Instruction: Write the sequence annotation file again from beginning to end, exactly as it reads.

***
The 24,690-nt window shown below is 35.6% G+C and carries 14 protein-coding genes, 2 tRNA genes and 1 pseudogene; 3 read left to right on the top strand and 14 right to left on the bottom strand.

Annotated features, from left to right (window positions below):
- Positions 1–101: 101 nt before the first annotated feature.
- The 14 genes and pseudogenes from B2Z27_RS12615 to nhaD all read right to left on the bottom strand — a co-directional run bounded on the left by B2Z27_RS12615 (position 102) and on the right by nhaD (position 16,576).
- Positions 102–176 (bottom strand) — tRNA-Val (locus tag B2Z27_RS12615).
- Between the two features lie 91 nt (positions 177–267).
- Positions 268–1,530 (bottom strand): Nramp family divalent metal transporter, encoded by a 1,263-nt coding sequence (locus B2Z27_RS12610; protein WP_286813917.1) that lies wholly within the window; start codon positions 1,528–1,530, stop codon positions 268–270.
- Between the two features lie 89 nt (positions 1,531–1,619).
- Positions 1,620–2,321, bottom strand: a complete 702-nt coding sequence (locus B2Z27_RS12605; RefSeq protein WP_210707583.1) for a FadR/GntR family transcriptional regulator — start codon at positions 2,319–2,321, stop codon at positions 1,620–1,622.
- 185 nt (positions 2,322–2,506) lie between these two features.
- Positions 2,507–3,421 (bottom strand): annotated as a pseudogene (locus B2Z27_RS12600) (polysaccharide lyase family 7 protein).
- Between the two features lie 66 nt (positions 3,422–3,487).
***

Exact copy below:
The 24,690-nt window shown below is 35.6% G+C and carries 14 protein-coding genes, 2 tRNA genes and 1 pseudogene; 3 read left to right on the top strand and 14 right to left on the bottom strand.

Annotated features, from left to right (window positions below):
- Positions 1–101: 101 nt before the first annotated feature.
- The 14 genes and pseudogenes from B2Z27_RS12615 to nhaD all read right to left on the bottom strand — a co-directional run bounded on the left by B2Z27_RS12615 (position 102) and on the right by nhaD (position 16,576).
- Positions 102–176 (bottom strand) — tRNA-Val (locus tag B2Z27_RS12615).
- Between the two features lie 91 nt (positions 177–267).
- Positions 268–1,530 (bottom strand): Nramp family divalent metal transporter, encoded by a 1,263-nt coding sequence (locus B2Z27_RS12610; protein WP_286813917.1) that lies wholly within the window; start codon positions 1,528–1,530, stop codon positions 268–270.
- Between the two features lie 89 nt (positions 1,531–1,619).
- Positions 1,620–2,321, bottom strand: a complete 702-nt coding sequence (locus B2Z27_RS12605; RefSeq protein WP_210707583.1) for a FadR/GntR family transcriptional regulator — start codon at positions 2,319–2,321, stop codon at positions 1,620–1,622.
- 185 nt (positions 2,322–2,506) lie between these two features.
- Positions 2,507–3,421 (bottom strand): annotated as a pseudogene (locus B2Z27_RS12600) (polysaccharide lyase family 7 protein).
- Between the two features lie 66 nt (positions 3,422–3,487).